One step at a time
Local business Greenfeet leaves its imprint on Chico and beyond
Valerie Reddemann has used only 11 plastic bags this year. Though she had hoped to use just 10, she takes comfort in knowing that she is making lighter, more environmentally friendly footprints on the planet.
Challenging herself to use reusable bags and spare landfills from unnecessary waste is just one of the concepts she hopes her Web site, Greenfeet.com, is helping people understand.
Reddemann, an energetic 40-year-old mother of one, started the site as a home-based aromatherapy business a decade ago when she and her family lived in Los Angeles. As she learned more about chemicals and their effect on the human body, her niche business suddenly developed into something even more eco-conscious: a site that offered fun, stylish and affordable products to help the average consumer live more sustainably.
“I wanted to bring awareness to the consumer,” she said. “We can still enjoy a modern life and enjoy the benefits of technology, but we can do so with a much lighter impact on the planet.”
In 2000, Reddemann and her family moved to Chico to be closer to relatives and to continue to expand the business and message on sustainability.
The Web site grew and soon offered a larger variety of sustainable goods, such as apparel and baby-care, housekeeping, lighting and personal-care products to offer people alternatives to the standard retail fare. One of the recycled products, for example, is a snack bowl for dry goods made from an old record.
When it comes to shopping choices and the health of the Earth, Reddemann encourages consumers to think not only of their children and grandchildren, but also of the hundreds of generations to come. She says something as simple as using glass dishes for leftovers can change one person’s impact on the environment.
“It’s one step at a time; you don’t have to throw away everything in your house and start over,” Reddemann said. “If all you can do right now is recycle, then you should be applauded—you’re doing something.”
In 2003, she took the business to the next level by opening a store on East First Avenue in Chico. The store was successful, but Reddemann closed up shop after about four years to focus on the business’ burgeoning online market.
Greenfeet has shipped all over the world, including Canada, Australia, Europe and Japan.
Products are available for local pick-up at the company’s new home base near the Chico airport, where Reddemann, her husband and small staff work more than 40 hours a week trying to share the importance of living green with their online community.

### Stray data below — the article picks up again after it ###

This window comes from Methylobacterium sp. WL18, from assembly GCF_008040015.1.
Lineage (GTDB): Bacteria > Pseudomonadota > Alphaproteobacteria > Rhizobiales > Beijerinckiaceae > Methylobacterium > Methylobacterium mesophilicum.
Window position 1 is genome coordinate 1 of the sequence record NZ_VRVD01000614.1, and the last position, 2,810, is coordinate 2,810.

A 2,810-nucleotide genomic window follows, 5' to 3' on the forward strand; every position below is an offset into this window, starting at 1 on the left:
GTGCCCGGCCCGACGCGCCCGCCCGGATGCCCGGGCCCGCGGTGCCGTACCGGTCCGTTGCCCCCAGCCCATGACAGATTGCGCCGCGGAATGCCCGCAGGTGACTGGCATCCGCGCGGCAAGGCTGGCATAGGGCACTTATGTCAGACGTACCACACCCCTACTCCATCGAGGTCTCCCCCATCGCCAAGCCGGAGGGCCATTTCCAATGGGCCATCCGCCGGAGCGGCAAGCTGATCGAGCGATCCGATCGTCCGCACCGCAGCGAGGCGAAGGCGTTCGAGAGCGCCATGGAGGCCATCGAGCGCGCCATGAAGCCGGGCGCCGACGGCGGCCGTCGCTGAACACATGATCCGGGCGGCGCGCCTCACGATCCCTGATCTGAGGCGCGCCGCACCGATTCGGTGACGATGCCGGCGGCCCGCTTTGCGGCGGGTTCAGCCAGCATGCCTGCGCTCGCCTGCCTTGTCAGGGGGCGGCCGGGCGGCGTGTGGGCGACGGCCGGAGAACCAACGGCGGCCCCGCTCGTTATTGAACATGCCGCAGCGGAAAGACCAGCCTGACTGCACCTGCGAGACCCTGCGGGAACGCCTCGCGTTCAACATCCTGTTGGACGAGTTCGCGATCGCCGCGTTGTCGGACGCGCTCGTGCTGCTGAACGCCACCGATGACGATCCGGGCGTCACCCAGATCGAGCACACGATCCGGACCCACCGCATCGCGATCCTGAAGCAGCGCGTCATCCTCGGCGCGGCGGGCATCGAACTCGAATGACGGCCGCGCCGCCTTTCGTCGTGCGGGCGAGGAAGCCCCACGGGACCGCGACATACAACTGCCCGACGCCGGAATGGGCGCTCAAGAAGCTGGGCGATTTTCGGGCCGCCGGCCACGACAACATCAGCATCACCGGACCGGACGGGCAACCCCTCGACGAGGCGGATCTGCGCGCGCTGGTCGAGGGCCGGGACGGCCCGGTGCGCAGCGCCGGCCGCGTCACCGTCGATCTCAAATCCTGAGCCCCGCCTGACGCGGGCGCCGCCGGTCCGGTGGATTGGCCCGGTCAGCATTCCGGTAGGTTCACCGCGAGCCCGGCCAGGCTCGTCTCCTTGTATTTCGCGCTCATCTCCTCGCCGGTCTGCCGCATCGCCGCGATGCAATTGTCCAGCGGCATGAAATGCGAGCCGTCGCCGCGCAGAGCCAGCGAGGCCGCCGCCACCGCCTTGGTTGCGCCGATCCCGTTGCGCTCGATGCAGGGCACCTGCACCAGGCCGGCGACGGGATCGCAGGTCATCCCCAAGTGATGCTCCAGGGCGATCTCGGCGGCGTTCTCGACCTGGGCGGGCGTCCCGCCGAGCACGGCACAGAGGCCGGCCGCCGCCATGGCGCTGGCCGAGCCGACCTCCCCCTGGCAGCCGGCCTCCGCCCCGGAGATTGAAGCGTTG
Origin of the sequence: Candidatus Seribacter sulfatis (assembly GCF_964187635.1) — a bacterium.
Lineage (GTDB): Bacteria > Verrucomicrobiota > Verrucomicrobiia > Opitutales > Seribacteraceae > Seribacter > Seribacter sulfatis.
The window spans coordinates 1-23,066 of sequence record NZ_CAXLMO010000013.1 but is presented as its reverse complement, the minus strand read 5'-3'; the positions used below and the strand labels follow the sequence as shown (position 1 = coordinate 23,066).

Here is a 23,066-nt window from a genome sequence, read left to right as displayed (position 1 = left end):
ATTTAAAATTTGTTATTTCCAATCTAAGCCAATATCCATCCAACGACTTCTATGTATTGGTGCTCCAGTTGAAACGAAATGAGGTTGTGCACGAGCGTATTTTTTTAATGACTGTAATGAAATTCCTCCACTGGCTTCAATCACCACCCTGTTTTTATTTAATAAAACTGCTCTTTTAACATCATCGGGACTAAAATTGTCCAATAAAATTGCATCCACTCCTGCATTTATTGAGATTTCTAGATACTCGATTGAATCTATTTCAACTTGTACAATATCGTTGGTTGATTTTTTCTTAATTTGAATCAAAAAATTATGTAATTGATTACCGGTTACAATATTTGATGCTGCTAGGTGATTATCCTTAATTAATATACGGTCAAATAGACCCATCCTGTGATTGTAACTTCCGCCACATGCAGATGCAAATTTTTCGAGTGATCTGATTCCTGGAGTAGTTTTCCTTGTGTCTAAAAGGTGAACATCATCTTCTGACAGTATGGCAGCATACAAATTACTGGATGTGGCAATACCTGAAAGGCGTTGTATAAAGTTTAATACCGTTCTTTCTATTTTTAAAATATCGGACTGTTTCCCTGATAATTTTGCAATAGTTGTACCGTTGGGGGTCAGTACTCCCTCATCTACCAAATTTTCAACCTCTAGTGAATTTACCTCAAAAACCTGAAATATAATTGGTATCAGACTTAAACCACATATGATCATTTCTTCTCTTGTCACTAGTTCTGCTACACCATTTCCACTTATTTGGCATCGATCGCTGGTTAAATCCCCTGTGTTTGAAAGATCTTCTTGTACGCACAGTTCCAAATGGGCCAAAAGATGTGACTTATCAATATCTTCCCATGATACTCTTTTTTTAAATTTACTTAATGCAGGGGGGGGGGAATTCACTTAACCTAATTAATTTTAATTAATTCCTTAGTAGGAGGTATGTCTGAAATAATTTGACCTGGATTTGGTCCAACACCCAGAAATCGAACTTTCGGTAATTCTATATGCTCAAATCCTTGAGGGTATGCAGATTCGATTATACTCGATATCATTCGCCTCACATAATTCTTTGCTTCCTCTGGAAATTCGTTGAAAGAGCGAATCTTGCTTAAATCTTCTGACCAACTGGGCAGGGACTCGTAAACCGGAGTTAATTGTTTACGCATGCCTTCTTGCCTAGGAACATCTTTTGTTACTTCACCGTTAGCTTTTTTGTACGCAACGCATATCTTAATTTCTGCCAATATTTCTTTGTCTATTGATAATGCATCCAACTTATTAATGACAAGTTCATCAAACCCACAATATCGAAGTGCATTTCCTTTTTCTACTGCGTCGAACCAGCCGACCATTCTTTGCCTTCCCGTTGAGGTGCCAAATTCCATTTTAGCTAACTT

The most effective way to educate people about their impact on the planet is to make it fun and lighthearted, said Reddemann, who doesn’t believe in the “doom and gloom” approach.
“We’ve found that for people to do something, you have to empower them,” she said. “Make it fun, upbeat and celebratory.”
Greenfeet was one of the top 10 finalists for the 2007 People’s Choice Award for the most popular environmentally friendly business in the United States. The honor comes from consumers, who send nominations to Co-op America, a nonprofit focused on creating a socially just and eco-conscious society. (Chicago-based ReusableBags.com took the award.)
“We didn’t win, but that’s OK,” Reddemann said. “We felt really honored that our customers felt compelled to vote for us.”
Another way Reddemann spreads her message is through the site’s podcast—More Hip than Hippie—where she and her co-host, Dori McKay, popular DJ at Chico’s The Point 107.5 FM, discuss how people can be “more sustainable and Earth-friendly without sacrificing convenience, style and affordability.”
McKay and Reddemann met when The Point broadcasted from the Greenfeet store during a promotion. The women soon found that they shared the desire to educate people on living green and making the world a more healthful place to live.
“Val’s been in this business long before the green thing was cool,” McKay said. “She doesn’t just sit back and sell things; she’s making it a lifestyle and educating others.”
Reddemann’s husband, Rob, mentioned the idea of a podcast during a brainstorming session about how to spread the word on living green to the local community. The women started the weekly program in a half-hour format, but have since extended it to an hour-long segment in which they help simplify the complexities of sustainable issues.
“There is so much information out there about sustainability and going green, so it’s easy to get confused,” McKay said. “Our approach is to tell people that even the smallest thing can make a difference.”
In addition to the podcast, video and product demos will soon be introduced to make the site more interactive. The idea, Reddemann said, is to get people involved and to establish a sense of community.
As national surveys point to growing numbers of eco-conscious consumers, Reddemann looks forward to the future of Greenfeet and hopes for a healthier environment.
“Everything we do is leaving a mess for someone else to clean up,” she said. “If we’re more aware of the things we do, then we can say we only left a little mess.”